Common name: striped maple
by Nathan McCullin, Intern
The simple elegance of the striped maple, Acer pensylvanicum, has helped to build this mid-sized tree a well deserved and respectable reputation. While not the best specimen tree, the striped maple still has much to offer in the landscape. It’s often shrubby form makes it a well suited tree for the edge of woodlands and is great for naturalizing an area. In the family Aceracea the striped maple has more than one alias ranging from snake bark maple to moosewood. The reasoning behind the names lies not within its foliage but rather its bark. Stunningly interesting, the bark maintains an attractive green color interlaced with greenish white stripes all year long. Its winter appeal outdoes most others by a long shot and its display of brilliant yellow fall color makes the transition from autumn to winter even more interesting.
For the most superb winter appeal the Acer pensylvanicum cultivar ‘Erythrocladum’ s the perfect choice due to its stunning soft red bark color interlaced with white striations. This coloration occurs after leaf fall when the weather beg ins to get cold and makes a great view when planted in front of evergreens. When it snows the tree puts on an even bigger show gracefully holding the snow on its branches making the bark stand out even more. When in leaf ‘Erythrocladum” bears more of a cinnamon colored bark, still with the striations and possessing the same habit and leaf form of the straight species Acer pensylvanicum. Renowned botanist Michaels Dirr describes the specimen as rare and hard to propagate also saying he “had only read about this form until viewing it first hand in Boston and England”. Surely it is a great plant but don’t forget that the cultivar is much like the species and still prefers part shade and naturalized setting rather than being in full sun as a specimen.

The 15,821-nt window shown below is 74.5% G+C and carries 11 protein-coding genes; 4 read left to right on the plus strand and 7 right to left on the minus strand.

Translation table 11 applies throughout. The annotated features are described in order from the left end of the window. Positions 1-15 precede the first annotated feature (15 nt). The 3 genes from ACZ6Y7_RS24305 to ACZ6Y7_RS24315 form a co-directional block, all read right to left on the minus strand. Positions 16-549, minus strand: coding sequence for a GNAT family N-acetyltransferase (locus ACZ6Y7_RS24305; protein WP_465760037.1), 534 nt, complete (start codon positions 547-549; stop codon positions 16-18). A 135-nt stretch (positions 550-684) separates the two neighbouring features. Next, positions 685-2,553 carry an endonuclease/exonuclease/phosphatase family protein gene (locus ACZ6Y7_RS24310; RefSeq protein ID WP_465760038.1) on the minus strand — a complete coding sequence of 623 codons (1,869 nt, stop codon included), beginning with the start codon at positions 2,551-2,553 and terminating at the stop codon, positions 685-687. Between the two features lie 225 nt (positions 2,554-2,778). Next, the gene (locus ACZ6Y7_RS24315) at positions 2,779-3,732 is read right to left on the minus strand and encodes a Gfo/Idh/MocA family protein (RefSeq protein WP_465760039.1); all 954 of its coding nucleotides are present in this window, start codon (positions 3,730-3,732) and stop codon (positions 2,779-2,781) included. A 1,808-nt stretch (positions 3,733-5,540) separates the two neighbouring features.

Acer pensylvanicum is native to the northeast ranging from Nova Scotia to Minnesota and as far south as northern Georgia proving its versatility in different climates with a zone rating ranging from 3-7. This is definitely not a full sun plant which, as stated ealier, makes it a poor candidate for use as a specimen. However, it thrives in partial sun and does best in moist, well drained soils that are on the slightly acidic side. This is why it works well at the edge of woodlands and when naturalizing. The striped maple will typically grow between 15 and 20 feet tall with its spread usually less than or equal to its height. The small yellow/green flowers that appear in May remain inconspicuous, unlike the glossy bright red buds which open up to large, bright green, 3-lobed leaves that posses a roundish obovate shape. Young leaves are quite pubescent but that passes with time revealing a nearly glabrous finish. Like many other maples its fruits come in the form of samara between ½ and 1 inch long that dangle on the end of a 4-6 inch raceme.
The striped maple has much to offer when used correctly and it can easily become a year round attraction. The importance of using native plants is hard to explain in a few sentences but everyone can always make an easy first step. Acer pensylvanicum could be your first step to creating a well balanced and healthy ecosystem. If not for the environment than at least for the soft green leaves in summer, glowing yellow show in fall and white striped bark in winter. The striped maple is an all around versatile tree and is a great choice for your woodland garden.
Manual of Woody Landscape Plants, Michael A. Dirr, University of Delaware Botanic Garden Data Base